The Sewanhaka Central High School District’s ad hoc committee is still reviewing options for a second bond referendum, to be put up for a vote either in May during budget and school board elections or a special election in the fall. The district proposed a $99.5 million bond for various repairs to its five high schools in December, which failed by 293 votes.
Five options are before the ad hoc committee. The first is a vote on the original bond for a second time, with elimination of electronic signs and some capital work. The second and third options would decrease the bond issue, to $84,606,691 in one case or $87,029,591 in another. The fourth option would total $89,577,091. The fifth option is split into two: $73,567,876 in infrastructure repairs, improvements; and a separate $16,009,215 in athletic renovations and upgrades. The School Board will review the options in preparation for a special meeting on Tuesday, March 18.
It’s a family affair for the Winters of Port Washington when they make pilgrimages to Bobb Howard’s General Store in New Hyde Park. “There’s something in that store for everyone,” says Tracy Winters, who has been a customer of this retro candy and toy store for eight years. Tracy goes for the Astro Pops, husband Michael gets Marshmallow Twists and Tracy’s mother, Phyllis Heller of Bellmore, can’t resist the Goldenberg Peanut Chews. Jake, Tracy’s older son, isn’t a candy lover so he gravitates to the old-time toys and nostalgia posters.
Jamie Waller of Queens says it made him feel like a kid again when he saw the wall of candy with treats from the 1990s and 1950s sitting next to each other. “Anything you can possibly want is there,” he says. For Jamie, a big treat is Circus Peanuts, peanut-shaped marshmallows. “My dad used to love them when he was a kid,” he says.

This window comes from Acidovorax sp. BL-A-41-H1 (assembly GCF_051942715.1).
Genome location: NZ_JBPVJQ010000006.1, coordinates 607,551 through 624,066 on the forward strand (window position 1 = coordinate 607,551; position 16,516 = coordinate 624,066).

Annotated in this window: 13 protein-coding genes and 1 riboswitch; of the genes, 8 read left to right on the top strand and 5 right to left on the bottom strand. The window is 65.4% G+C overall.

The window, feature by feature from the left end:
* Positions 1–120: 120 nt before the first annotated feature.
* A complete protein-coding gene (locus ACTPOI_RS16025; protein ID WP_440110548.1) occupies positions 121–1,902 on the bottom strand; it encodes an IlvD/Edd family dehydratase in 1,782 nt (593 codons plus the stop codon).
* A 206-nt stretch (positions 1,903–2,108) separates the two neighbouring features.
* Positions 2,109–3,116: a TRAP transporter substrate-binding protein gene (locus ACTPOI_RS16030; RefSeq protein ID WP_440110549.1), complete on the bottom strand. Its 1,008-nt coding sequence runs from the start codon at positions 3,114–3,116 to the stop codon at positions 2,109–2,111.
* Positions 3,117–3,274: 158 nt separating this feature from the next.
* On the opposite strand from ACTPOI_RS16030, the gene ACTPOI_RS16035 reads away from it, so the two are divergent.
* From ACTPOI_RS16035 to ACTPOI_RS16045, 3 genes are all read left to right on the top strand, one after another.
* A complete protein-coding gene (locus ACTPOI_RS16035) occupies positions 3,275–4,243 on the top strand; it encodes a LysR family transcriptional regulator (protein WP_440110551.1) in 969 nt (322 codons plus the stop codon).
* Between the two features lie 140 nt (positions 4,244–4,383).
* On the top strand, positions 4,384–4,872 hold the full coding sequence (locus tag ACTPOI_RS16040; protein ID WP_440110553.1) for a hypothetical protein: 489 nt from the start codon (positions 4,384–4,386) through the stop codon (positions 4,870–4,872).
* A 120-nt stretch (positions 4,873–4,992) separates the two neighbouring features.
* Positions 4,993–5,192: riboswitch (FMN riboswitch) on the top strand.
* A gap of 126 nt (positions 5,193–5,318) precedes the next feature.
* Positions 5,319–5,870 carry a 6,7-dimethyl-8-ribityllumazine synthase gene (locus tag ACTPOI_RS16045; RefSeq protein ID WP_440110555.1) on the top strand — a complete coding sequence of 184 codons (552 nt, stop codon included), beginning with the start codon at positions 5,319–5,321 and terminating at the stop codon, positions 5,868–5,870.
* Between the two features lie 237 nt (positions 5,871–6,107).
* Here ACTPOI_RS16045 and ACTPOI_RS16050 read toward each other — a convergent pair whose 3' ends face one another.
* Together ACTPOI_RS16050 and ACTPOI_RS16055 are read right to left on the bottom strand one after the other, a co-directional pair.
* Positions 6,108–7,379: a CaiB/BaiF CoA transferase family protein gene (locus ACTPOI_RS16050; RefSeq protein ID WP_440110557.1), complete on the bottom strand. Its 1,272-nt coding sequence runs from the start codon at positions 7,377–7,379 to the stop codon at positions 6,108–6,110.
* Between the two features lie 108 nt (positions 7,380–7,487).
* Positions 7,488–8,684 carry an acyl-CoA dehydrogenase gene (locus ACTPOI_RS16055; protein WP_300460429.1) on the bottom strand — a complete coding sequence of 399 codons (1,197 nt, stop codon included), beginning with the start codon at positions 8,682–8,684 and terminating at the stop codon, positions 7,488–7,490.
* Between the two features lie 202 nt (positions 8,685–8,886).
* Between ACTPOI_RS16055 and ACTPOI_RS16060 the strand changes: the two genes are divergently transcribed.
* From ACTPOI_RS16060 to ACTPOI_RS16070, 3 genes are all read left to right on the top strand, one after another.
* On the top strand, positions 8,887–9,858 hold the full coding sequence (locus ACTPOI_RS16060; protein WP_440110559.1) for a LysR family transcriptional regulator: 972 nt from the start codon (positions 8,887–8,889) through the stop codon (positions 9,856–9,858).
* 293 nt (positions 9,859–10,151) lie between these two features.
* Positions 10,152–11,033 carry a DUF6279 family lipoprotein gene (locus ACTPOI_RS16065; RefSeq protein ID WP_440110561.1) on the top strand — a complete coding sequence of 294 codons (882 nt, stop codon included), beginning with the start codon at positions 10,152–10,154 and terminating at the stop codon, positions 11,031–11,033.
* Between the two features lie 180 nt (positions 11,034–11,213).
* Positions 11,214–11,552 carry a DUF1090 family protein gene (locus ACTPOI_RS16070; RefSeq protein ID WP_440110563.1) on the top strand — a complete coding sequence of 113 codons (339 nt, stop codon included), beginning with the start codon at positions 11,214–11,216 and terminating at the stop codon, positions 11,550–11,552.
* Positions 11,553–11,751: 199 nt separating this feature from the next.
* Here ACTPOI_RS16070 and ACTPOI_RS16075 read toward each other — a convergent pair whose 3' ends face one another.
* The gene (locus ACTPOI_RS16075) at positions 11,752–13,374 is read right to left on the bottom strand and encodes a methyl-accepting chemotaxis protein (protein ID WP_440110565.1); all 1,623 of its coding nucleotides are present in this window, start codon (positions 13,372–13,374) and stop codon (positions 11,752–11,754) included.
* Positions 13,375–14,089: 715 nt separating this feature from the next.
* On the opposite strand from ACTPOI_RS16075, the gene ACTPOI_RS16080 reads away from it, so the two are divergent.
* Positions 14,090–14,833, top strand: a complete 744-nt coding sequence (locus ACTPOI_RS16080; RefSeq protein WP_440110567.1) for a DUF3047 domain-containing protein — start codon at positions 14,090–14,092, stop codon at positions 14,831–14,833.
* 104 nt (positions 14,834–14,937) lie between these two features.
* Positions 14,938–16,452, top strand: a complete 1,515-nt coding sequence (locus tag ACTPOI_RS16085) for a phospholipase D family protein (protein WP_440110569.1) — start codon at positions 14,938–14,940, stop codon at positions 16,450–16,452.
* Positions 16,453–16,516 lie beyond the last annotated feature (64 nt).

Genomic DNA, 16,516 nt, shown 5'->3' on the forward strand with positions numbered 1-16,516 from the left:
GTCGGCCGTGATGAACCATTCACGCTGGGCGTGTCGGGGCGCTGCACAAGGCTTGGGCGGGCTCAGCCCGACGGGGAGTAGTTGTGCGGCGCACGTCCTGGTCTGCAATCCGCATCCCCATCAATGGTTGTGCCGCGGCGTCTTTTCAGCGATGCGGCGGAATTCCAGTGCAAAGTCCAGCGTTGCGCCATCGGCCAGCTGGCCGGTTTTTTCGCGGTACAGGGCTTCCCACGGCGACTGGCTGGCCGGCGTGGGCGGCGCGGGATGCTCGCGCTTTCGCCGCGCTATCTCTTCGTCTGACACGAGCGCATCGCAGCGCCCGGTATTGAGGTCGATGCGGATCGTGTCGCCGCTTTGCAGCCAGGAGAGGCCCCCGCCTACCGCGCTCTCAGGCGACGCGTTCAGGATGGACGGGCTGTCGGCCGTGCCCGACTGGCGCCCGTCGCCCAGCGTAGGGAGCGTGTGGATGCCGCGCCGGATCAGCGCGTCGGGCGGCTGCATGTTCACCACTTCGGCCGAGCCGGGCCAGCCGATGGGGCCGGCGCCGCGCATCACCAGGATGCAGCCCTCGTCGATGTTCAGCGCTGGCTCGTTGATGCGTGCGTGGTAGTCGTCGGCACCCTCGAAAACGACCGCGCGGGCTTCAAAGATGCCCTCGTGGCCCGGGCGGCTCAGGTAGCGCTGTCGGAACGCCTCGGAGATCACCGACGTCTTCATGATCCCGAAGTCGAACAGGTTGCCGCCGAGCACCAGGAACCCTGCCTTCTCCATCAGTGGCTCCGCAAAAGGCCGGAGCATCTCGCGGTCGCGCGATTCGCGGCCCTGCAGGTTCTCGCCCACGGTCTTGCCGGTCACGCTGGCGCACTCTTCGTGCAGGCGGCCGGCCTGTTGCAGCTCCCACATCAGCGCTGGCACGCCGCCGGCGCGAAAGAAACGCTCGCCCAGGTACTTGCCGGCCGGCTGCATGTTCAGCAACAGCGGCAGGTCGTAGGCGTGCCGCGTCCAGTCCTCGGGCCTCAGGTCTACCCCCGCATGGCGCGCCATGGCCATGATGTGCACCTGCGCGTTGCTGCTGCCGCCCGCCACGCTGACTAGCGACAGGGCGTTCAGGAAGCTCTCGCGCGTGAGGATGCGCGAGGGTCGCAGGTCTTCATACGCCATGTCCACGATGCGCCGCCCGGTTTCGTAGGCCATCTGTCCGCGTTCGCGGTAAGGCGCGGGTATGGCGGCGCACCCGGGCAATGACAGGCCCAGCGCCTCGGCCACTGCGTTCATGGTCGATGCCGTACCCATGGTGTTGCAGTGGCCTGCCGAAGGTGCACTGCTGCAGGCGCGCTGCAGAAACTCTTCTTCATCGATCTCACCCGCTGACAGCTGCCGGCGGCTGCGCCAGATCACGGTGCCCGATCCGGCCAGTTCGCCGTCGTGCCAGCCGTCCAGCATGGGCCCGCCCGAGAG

One fortunate New Hyde Park resident was rescued from the freezing cold on Tuesday, Feb. 25 thanks to Dr. Julia Harmon, DVM, of the New Hyde Park Animal Hospital. That night, at approximately 8 p.m., Harmon was going to her car after work when she saw Spike, a wandering bulldog near Brooklyn Avenue, one block from the vet’s office on Jericho Turnpike.
Harmon immediately brought Spike, who was not wearing a collar and did not have a microchip implanted for identification, back to the vet’s office. The temperature outside was already at 31 degrees, but felt like 20 degrees with the windchill. Luckily Spike was
brought in from the cold early; temperatures dropped down to 25 degrees that night.
The New Hyde Park-Garden City Park Board of Education talked finalizing the budget for the 2014-15 school year at its work session meeting on Monday, Feb. 24. The budget will be unveiled at the March 10 meeting.
Talks at the work session centered around what is or isn’t changing next year, and the board announced that they’re dealing with a “maintenance of effort” budget that will retain all current programs and non-mandated activities. Class sizes are expected to average about 21 students.
“Yes, we are status quo for the upcoming year, and this is a great achievement. It’s an amazing feat compared to the rest of the state,” Vice President Patricia Rudd said.
A long-standing legal battle with Nassau County and local area schools has finally come to an end, as revealed at the Feb. 27 meeting of the Herricks School District Board of Education.
Superintendent of Schools Dr. John Bierwirth gave an update on the lawsuit Nassau school districts had leveled against the county regarding tax certiorari refunds; the county had attempted to shift the responsibility of refunding money from successfully grieved property tax assessments to the school districts. Previously, the county had been responsible for refunding these monies.